What guarantees do we have that once the reconstruction is complete, anything will be different in Gaza? Will the international donors be able to monitor how the hundreds of millions, or perhaps even billions, sent to Gaza will be spent? Will they be able to ensure that Hamas leaders do not siphon off much of that aid for themselves, as they have been doing for decades? How do those donors make sure that the money is not spent on replenishing Hamas’ supply of weapons, especially those home-made rockets? Can those donors prevent Hamas from rebuilding the 62 miles of the 250-mile tunnel network that the IAF destroyed? Can they ensure that the weapons Hamas hides among civilians will be removed, and placed far from civilian areas? Or, better yet, might those donors insist, as a condition for transferring any reconstruction aid, that the 10,000 rockets remaining in Hamas’ armory must be turned over to an international body – say, U.N. peacekeepers – for removal from Gaza altogether? Without those rockets, the terror group will be unable to start another war, a war where Palestinian civilians in Gaza are placed in maximum peril by Hamas itself. Those are the matters that President Biden and Secretary of State Blinken need to consider, before they again turn on the spigot of American aid. The donors are now in the catbird seat; the people of Gaza are desperate for aid and will not look kindly on Hamas continuing to refuse to meet the donors’ demands, (assuming that the donors make demands, such as those discussed just above) and thereby preventing the arrival of that aid. A demilitarization of Gaza would be the best thing that could be accomplished in the Strip, both for Israelis, and for Palestinians in Gaza who have been held hostage by Hamas in four disastrous wars, and have had quite enough.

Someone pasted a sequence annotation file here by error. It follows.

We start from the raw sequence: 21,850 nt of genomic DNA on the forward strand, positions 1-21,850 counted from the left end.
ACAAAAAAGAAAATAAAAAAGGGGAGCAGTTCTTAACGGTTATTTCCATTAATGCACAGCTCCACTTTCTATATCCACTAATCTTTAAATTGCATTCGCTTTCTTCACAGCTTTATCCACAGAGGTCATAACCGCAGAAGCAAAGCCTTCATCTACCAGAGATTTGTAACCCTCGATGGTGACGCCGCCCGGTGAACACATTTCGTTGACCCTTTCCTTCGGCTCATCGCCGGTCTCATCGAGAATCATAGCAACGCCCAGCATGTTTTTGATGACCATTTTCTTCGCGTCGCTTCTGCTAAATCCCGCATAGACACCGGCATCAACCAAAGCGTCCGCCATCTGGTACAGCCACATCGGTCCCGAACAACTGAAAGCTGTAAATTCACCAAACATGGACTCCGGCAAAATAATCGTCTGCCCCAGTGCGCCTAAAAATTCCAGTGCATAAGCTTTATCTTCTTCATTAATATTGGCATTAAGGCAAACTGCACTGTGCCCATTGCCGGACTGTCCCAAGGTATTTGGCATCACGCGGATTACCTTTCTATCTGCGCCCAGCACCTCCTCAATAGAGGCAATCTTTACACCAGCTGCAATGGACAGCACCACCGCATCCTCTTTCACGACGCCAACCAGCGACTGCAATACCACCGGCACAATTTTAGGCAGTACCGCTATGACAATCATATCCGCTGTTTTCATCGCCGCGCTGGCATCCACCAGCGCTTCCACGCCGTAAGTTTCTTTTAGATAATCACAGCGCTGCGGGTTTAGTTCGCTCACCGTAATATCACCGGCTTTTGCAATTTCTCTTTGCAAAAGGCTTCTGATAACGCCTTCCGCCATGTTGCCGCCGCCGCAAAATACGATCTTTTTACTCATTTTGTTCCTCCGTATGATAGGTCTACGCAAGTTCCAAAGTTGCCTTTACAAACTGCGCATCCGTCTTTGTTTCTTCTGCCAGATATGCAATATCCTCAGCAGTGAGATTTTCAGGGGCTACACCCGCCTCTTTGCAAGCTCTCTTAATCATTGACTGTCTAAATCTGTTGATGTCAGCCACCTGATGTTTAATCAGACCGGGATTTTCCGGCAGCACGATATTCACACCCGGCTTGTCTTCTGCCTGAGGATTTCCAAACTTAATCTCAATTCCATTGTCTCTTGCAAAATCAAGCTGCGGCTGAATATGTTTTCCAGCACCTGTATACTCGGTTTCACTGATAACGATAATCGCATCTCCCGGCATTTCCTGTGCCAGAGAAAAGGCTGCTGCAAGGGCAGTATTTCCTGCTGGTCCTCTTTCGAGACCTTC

First published in Jihad Watch.